I love the water. Whether swimming, boating, paddling or just splashing around, I find that I am happiest when my feet are a little bit wet. Lucky for me there’s a variety of activities to discover on the province’s many rivers and streams. To help get you started, here's a taste of some of my recent adventures in northern Alberta.
Poker on the Water
About two hours north of Edmonton, the little town of Athabasca was abuzz with more than 100 participants preparing to launch 30 jet boats and pick up a card from five destinations along 130 km (81 mi) of river – all with the hope of being dealt a cash-winning hand. It was curiosity that brought me to check out the annual Jet Boat Poker Rally. By the evening I was sinking my teeth into barbequed Alberta beef on a bun and listening to local live music with some of my new best friends.
Alberta is teeming with river lovers and I got to meet a few of them on my last trip along the picturesque Pembina River, about an hour east of Edmonton. The impromptu water fight that erupted amongst my fellow tubers only added to the fun. We hollered and howled while drifting leisurely along the river, courtesy of Pembina River Tubing. Floating through a 62 m (203 ft) gorge atop an inflated piece of rubber in my lifejacket made me realize I was experiencing a viewpoint reserved for a lucky few.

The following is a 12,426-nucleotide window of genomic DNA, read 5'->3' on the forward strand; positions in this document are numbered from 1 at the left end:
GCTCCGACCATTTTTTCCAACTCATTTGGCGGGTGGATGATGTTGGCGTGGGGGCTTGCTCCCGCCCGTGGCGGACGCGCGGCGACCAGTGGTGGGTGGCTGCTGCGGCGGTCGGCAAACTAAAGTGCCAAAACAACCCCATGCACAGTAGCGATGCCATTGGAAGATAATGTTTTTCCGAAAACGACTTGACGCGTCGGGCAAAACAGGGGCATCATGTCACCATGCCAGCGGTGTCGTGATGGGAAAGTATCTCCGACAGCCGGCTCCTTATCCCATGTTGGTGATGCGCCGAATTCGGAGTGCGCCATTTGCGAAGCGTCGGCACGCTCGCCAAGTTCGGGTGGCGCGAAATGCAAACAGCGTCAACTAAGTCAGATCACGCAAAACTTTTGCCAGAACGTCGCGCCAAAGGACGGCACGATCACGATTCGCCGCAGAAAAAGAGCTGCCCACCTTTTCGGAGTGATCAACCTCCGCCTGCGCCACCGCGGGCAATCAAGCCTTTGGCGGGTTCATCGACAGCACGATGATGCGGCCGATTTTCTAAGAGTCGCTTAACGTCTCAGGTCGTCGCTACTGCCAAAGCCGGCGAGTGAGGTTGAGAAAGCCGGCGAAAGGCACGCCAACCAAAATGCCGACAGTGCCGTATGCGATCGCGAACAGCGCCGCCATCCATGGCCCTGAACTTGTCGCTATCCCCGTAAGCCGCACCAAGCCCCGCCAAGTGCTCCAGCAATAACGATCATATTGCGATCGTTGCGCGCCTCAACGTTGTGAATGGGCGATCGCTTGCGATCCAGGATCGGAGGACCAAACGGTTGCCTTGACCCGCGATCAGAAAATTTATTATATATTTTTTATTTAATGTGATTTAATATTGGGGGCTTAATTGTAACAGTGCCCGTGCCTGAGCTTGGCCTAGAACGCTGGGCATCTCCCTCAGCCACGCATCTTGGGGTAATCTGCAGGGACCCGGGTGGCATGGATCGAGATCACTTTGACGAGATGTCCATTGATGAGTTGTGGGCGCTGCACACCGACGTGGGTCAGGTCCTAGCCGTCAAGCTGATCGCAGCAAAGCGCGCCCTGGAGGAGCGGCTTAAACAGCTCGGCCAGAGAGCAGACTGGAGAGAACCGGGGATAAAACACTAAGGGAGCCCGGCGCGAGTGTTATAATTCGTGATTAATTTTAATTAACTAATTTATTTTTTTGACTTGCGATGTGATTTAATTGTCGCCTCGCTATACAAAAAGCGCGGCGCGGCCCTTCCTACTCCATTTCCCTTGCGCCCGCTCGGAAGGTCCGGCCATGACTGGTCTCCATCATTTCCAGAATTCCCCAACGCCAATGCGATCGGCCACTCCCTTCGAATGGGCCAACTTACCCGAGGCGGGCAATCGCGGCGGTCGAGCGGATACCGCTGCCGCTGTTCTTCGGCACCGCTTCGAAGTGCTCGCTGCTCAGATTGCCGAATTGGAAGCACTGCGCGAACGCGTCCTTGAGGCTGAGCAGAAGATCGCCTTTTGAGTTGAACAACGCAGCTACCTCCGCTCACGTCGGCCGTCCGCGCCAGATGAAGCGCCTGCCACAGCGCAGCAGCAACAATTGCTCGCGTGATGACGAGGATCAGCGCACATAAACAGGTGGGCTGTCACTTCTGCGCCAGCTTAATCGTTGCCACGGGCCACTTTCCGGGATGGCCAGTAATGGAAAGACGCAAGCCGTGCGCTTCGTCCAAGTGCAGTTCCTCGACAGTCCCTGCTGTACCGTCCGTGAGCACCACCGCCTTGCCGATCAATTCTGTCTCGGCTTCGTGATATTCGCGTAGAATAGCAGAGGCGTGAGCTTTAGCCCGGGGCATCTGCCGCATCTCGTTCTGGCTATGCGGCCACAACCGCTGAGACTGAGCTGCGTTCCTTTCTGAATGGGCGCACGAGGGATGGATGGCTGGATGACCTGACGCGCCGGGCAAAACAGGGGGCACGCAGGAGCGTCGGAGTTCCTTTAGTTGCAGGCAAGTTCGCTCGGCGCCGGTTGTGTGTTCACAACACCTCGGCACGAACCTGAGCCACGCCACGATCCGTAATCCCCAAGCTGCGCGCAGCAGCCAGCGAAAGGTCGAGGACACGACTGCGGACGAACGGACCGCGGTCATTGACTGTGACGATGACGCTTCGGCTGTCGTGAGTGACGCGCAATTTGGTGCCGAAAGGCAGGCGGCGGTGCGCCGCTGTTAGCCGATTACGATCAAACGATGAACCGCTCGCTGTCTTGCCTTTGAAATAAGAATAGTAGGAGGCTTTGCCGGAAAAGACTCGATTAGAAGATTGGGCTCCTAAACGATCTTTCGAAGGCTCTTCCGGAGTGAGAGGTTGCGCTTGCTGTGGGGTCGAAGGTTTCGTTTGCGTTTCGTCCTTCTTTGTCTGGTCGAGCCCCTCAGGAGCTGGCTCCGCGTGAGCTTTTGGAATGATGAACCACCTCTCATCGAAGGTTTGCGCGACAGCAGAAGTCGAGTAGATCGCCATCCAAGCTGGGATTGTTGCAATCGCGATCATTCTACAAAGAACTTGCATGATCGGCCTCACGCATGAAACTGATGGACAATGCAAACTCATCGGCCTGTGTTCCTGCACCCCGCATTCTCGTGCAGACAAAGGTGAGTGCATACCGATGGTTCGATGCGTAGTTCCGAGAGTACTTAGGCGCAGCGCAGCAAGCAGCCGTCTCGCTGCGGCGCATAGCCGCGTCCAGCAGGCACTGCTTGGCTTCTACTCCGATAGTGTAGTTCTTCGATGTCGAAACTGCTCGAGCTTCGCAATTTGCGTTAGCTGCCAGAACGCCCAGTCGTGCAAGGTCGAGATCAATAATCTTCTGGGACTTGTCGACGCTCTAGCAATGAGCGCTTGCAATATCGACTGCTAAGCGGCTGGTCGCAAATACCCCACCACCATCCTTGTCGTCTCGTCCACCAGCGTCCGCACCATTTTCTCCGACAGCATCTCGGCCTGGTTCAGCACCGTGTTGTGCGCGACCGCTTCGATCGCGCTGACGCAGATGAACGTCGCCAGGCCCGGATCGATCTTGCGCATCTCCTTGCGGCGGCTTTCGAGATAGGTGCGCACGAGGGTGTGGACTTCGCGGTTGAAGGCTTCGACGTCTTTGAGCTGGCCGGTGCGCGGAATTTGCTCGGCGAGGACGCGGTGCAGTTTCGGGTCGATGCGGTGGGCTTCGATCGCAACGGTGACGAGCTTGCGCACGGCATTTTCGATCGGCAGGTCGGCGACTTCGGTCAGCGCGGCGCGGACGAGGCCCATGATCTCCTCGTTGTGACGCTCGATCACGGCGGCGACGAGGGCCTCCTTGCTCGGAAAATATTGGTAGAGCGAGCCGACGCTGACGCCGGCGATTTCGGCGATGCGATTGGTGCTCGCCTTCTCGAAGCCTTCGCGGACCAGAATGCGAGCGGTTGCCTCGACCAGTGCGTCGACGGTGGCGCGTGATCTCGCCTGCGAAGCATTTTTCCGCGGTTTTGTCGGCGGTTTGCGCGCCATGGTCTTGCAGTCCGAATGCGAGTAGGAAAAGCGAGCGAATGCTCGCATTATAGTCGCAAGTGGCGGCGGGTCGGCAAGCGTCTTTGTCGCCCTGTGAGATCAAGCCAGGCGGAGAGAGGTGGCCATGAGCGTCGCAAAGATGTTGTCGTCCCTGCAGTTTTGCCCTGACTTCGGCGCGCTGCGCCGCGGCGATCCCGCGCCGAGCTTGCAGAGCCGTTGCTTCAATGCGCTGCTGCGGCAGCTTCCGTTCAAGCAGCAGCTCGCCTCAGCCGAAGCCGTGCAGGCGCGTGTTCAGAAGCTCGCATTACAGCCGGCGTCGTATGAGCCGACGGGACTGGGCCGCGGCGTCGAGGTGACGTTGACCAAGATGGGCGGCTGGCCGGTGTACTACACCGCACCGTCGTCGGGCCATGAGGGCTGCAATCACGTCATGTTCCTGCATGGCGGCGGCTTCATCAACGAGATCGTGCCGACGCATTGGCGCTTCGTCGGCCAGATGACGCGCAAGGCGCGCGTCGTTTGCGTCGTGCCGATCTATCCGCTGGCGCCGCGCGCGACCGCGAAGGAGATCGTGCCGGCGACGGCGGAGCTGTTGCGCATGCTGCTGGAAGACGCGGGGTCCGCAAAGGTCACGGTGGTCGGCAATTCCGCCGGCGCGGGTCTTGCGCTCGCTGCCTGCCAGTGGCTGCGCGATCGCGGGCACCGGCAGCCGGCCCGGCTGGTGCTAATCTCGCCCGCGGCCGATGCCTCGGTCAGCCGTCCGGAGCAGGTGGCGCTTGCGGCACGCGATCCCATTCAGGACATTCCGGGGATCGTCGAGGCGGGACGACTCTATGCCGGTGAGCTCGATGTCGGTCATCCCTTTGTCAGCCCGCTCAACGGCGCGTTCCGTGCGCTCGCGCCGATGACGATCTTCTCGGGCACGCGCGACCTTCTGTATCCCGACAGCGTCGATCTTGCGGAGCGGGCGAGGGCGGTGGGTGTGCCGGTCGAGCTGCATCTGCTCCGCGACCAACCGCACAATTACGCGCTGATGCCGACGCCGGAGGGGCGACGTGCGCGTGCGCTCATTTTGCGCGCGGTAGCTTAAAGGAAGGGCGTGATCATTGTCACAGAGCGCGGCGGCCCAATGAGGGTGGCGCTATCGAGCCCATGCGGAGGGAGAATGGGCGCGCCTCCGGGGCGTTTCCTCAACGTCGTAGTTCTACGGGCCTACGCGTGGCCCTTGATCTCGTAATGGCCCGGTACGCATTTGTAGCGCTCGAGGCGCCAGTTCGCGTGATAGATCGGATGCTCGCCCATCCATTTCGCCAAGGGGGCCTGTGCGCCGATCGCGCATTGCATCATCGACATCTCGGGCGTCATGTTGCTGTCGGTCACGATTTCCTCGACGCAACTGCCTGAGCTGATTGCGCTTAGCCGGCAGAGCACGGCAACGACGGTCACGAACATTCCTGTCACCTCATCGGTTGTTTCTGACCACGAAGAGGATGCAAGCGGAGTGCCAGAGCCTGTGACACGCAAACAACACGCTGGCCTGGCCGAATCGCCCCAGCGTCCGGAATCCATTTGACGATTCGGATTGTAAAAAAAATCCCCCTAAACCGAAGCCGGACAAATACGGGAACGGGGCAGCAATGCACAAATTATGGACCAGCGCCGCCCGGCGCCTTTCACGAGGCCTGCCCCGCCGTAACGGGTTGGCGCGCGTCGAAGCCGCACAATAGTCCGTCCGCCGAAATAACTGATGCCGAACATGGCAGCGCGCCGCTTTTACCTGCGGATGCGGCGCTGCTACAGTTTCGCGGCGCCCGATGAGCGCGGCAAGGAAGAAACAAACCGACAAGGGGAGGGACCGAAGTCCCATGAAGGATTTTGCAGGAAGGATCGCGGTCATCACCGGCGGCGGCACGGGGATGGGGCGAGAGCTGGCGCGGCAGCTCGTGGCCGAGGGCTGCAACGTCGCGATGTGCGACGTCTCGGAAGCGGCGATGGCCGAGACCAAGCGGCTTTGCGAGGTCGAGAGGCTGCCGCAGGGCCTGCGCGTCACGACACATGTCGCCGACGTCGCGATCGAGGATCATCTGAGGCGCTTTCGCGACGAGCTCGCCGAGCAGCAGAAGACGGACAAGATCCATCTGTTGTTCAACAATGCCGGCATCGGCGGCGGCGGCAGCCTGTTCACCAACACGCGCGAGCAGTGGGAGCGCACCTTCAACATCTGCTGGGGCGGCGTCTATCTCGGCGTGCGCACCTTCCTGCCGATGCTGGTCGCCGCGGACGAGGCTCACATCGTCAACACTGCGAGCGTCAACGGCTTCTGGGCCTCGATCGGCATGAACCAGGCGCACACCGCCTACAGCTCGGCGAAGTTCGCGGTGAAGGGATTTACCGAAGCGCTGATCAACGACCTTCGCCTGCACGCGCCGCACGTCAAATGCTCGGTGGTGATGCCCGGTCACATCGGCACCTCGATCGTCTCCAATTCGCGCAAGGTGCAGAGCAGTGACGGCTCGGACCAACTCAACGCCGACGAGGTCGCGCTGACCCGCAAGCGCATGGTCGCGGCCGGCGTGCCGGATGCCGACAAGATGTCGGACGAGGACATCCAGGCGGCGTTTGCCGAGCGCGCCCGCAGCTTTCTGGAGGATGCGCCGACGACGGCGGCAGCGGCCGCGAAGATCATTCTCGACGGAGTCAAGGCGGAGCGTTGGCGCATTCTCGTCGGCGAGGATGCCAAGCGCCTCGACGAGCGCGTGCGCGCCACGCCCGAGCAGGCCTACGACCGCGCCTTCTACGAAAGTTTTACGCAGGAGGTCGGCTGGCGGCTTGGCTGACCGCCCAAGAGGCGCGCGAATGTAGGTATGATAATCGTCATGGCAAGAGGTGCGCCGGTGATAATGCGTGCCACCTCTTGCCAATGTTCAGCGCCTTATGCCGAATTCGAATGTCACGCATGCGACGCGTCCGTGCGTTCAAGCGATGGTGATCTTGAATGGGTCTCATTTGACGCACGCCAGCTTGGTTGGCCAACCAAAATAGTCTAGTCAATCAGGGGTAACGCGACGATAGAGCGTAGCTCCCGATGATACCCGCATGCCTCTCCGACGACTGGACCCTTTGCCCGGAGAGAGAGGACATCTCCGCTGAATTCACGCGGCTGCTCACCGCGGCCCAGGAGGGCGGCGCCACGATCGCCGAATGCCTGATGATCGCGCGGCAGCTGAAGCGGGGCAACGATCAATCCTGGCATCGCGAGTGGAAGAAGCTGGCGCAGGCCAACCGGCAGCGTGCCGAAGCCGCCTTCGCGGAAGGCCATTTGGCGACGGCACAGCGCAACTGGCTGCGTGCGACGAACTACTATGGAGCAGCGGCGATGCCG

Battling a Bull Trout
Last weekend, the fishing guide I booked for the day took me to the Kakwa River, one of the most secluded waterways just north of Grande Cache. A fish the size of my right arm was trying to claim the grayling I had just hooked. The mighty bull trout was the biggest I'd seen but there was no need for competition here. An endless stream of Rocky Mountain whitefish, brook trout and arctic grayling tempted my line till dusk. I packed out several trophies on that expedition.
Paddling in Peace
There's something undeniably Canadian about awakening wrapped in a blanket, nestled in a cozy cabin deep in the woods. The chef at Rocky Mountain Escape, near the town of Hinton in the front ranges of the Canadian Rockies, prepared a hearty picnic lunch for me to take on the canoe. I set off with a group to paddle the interpretive trip in William A. Switzer Provincial Park, which took us through Gregg, Jarvis, Cache, Blue and Graveyard lakes. Our relaxed pace allowed me to take in the fragrant pine, spot an eagle circling above the water and recognize the call of a nearby moose. After the two-hour expedition I'd worked up quite an appetite and that evening the chef’s home cooked dinner didn’t disappoint. What’s not to like?